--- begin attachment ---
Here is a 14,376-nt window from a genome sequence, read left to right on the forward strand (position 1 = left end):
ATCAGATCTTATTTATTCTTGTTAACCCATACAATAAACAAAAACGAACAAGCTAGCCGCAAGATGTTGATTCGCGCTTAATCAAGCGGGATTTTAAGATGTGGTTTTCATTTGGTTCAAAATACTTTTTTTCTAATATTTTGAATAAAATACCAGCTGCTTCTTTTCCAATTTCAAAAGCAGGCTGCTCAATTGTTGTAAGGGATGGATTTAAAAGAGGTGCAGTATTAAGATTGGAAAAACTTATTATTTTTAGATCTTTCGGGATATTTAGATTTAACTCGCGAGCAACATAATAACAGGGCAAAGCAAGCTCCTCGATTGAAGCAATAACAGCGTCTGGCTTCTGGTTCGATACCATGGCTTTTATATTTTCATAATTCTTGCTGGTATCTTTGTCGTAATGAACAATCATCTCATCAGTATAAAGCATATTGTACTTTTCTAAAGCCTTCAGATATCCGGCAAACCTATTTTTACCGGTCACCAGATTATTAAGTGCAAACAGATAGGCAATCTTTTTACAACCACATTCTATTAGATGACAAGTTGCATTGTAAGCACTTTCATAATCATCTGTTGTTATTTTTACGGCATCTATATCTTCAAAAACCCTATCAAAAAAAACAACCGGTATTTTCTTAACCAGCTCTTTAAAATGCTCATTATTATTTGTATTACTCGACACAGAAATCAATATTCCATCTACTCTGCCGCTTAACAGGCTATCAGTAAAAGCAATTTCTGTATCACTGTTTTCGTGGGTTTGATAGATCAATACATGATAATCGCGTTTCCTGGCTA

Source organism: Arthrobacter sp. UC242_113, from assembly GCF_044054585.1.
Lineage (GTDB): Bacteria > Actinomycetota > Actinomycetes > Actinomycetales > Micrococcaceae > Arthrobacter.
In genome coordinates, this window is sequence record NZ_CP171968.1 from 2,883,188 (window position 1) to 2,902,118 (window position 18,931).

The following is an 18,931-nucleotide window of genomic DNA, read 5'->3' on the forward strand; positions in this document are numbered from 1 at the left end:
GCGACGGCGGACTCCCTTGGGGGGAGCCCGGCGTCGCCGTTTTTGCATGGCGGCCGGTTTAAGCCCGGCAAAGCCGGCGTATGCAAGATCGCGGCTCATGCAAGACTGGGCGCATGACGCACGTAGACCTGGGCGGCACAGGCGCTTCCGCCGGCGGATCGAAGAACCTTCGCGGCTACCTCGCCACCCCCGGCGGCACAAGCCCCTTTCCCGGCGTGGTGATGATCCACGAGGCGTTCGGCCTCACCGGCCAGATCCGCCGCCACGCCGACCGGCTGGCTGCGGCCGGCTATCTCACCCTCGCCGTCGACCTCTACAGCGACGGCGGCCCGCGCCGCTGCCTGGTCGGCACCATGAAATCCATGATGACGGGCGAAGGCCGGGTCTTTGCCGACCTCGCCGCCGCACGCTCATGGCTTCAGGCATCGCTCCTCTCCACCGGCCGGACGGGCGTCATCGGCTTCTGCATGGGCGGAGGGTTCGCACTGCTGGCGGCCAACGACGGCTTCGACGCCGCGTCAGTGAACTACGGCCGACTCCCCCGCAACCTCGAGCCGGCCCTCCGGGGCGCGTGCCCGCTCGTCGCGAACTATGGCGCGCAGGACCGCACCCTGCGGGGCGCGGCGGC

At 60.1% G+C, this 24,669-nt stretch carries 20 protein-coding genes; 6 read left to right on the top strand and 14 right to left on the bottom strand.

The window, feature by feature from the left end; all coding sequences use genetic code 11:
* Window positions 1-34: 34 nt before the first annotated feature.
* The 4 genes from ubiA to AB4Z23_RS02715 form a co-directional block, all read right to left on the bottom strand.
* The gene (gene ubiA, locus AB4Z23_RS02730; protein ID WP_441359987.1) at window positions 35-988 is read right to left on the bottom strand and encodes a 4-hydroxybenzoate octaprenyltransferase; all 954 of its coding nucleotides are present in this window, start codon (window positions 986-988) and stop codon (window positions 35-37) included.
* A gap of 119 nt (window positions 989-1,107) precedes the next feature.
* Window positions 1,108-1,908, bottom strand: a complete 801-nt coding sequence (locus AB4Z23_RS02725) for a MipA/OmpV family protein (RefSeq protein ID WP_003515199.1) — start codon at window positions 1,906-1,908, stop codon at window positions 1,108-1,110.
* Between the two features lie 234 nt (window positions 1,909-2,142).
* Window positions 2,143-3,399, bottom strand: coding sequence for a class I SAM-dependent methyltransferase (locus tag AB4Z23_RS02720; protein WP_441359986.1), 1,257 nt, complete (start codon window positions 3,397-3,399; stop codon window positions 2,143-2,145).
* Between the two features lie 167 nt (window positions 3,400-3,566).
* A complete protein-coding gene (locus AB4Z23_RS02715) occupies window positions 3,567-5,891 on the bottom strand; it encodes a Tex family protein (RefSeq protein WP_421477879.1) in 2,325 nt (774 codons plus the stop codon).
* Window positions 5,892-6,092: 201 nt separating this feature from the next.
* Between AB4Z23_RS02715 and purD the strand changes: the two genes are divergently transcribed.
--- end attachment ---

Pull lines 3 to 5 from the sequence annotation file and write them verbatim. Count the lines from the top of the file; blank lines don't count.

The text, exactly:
Source organism: Arthrobacter sp. UC242_113, from assembly GCF_044054585.1.
Lineage (GTDB): Bacteria > Actinomycetota > Actinomycetes > Actinomycetales > Micrococcaceae > Arthrobacter.
In genome coordinates, this window is sequence record NZ_CP171968.1 from 2,883,188 (window position 1) to 2,902,118 (window position 18,931).